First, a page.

Artificial Intelligence (AI) technologies are being adopted in pockets across the financial services industry for a wide variety of purposes. AI applications are now widely used in areas like fraud detection and more recently for portfolio trading. Another up and coming area for AI is wealth management where there’s been an explosion in powerful new AI investing tools that are favored by millennials – with the potential to displace the current generation of wealth management professionals.
These use cases are based on analysis of transactional data, with AI being used to analyze thousands or millions of data points to uncover hidden patterns and anomalies. But AI offers powerful capabilities that are now being directed at historic data, an essential element in making strategic decisions. A good example is how AI is being applied to analyze company financial reports and extract insights that impact corporate valuations, growth prospects and market perception.
Financial footnotes are an important source for company insights that accompany each financial filing for public companies. Policies and disclosures included in footnotes provide guidance on accounting treatment for material items that reflect operating results and impact a company’s market value.
However, looking for insights in footnotes is a challenge due to the ever increasing complexity and length of footnote sections. Ernst & Young projects that companies will devote more than 500 pages in their annual reports to footnotes and Management’s Discussion and Analysis by 2032 if the current pace continues. It’s unclear how this level of disclosure will be truly helpful to analysts.
Another complication is the increased use of non-GAAP accounting that requires analysts to spend inordinate amounts of time sifting through footnotes for policies and disclosures. Financial statements typically need to be adjusted or “normalized” to account for items that management believes are not reflective of normal operations. These items include exceptions and non-recurring items like the one-time sale of a major asset or the financial impact of a legal settlement. Normalizing statements requires an intimate knowledge of how the policies and disclosures contained in the footnotes impact financial statements.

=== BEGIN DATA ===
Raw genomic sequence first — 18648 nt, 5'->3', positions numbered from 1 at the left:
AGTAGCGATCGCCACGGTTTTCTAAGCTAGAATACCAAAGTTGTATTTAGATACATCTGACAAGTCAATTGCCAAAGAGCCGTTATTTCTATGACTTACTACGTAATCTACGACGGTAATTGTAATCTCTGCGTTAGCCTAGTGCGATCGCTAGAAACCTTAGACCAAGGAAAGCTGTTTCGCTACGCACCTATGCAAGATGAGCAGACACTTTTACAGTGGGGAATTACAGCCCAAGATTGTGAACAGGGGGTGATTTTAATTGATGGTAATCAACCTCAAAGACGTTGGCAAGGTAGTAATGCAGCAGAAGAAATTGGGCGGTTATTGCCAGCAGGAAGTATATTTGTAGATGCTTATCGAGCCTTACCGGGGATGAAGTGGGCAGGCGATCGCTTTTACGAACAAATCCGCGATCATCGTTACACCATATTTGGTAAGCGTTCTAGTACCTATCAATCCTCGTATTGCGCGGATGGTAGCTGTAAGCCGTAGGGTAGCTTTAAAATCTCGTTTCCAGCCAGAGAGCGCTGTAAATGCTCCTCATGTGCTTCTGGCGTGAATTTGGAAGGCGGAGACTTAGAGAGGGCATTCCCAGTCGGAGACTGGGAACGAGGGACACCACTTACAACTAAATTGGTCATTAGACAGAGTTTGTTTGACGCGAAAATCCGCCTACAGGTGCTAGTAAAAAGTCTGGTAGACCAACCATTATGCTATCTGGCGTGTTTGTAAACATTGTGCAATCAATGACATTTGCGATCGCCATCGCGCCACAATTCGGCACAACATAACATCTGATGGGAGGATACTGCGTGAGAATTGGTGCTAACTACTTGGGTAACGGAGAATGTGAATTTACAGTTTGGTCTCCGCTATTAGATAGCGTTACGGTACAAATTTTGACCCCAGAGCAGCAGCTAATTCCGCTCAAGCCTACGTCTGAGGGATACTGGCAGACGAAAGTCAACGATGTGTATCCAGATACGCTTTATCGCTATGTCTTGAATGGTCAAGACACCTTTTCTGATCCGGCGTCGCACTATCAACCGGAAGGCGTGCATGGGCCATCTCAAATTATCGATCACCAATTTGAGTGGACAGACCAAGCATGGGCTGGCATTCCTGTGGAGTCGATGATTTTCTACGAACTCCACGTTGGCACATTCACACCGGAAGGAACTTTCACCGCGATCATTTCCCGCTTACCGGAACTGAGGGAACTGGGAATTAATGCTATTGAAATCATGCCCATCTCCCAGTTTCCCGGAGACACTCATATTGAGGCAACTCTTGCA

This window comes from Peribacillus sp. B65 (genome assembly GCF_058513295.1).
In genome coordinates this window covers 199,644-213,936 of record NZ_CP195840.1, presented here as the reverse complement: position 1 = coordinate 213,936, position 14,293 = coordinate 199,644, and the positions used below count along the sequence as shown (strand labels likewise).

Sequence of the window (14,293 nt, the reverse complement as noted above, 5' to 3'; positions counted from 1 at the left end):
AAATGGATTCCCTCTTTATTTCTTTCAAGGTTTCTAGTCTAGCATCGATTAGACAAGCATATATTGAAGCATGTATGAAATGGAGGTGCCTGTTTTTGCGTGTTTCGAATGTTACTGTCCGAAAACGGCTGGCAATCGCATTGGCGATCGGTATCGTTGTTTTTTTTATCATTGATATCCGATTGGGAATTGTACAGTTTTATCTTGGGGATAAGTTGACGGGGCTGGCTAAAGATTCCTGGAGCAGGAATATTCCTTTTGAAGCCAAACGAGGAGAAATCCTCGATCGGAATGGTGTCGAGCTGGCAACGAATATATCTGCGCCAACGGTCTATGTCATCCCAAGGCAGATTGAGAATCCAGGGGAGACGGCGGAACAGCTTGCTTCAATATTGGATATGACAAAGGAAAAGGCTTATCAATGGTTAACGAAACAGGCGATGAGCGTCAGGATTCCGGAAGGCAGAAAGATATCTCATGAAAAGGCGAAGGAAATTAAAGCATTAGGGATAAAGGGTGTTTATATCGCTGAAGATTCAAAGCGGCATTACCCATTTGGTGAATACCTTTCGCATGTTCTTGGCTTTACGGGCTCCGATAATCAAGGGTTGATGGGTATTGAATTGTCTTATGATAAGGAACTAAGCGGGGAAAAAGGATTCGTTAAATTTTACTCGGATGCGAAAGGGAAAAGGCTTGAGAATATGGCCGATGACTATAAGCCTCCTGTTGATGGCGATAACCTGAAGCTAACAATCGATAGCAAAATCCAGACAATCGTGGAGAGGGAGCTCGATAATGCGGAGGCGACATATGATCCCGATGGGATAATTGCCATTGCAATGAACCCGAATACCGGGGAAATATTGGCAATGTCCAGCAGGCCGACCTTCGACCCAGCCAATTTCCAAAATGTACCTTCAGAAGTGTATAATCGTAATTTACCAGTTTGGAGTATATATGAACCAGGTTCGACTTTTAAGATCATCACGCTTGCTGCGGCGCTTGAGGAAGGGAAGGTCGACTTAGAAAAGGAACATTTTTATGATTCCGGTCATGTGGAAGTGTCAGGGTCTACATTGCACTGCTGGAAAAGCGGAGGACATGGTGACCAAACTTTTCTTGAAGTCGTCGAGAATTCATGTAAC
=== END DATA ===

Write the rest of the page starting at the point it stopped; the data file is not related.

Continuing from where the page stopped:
The current method requires analysts to pore through screens of data from corporate filings and place numbers into spreadsheets – a process that takes hours for a single statement, even for the most experienced analysts.
Innovative AI methods are being applied to streamline this process which is also aided by SEC reporting guidelines that now require results to be provided in XBRL format. eXtensible Business Reporting Language (XBRL) is a mark-up language for financial reporting that’s similar to HTML. Financial data coded with XBRL uses identifying tags. This allows data (e.g. total revenue for Company X in 2Q 2016), to be searched, extracted and formatted easily and accurately.
Because there’s no standard financial reporting format, text analytics and natural language processing are needed to parse and interpret filing information to make results consumable for analysts. As a first step, footnotes are matched to financial statements. This simple innovation saves enormous time by avoiding lengthy “control-f” searches to track down policies and disclosures associated with each of the major accounting statements.
Next, any items likely to be needed in adjusting financial statements are identified automatically from the footnote policy and reported numbers. This capability enables analysts to quickly apply adjustments to financial statements and gain a more realistic understanding of the company’s results, including key valuation metrics like EBITDA. This insight provides the foundation for fundamental equity analysis and corporate valuations.
Footnote analysis is company specific. Analysts also need the capability to ask higher order questions at the industry level to understand trends and averages. Companies with adjusted or “normalized” financials outside a defined range may be red flags that require deeper analysis. AI based approaches enable complex industry analyses that’s been too time consuming up till now.
For instance, non-GAAP items and policies can be catalogued to create an extensive library of terms used by companies to explain common items in very different ways. And every industry has its own parlance. For instance, technology companies in dynamic markets often incur restructuring charges as divisions are bought and sold. IBM refers to employee related restructuring costs, i.e. severance for layoffs as “workforce rebalancing” charges. The value of having a library of these related terms enables analysts to make apples-to-apples comparisons across the industry, removing barriers created by company unique terms.
What’s next for AI? A future sweet spot for AI in financial reporting is likely to be in the area of the Management’s Discussion and Analysis section of company filings. This long narrative of company operations contains nuggets of insight that are still unmined. Subtle changes in wording over time may be indicators of potential threats or internal challenges perceived by management but difficult to capture without sophisticated natural language processing capabilities. AI has the potential to finally bring real transparency to financial reporting and analysis.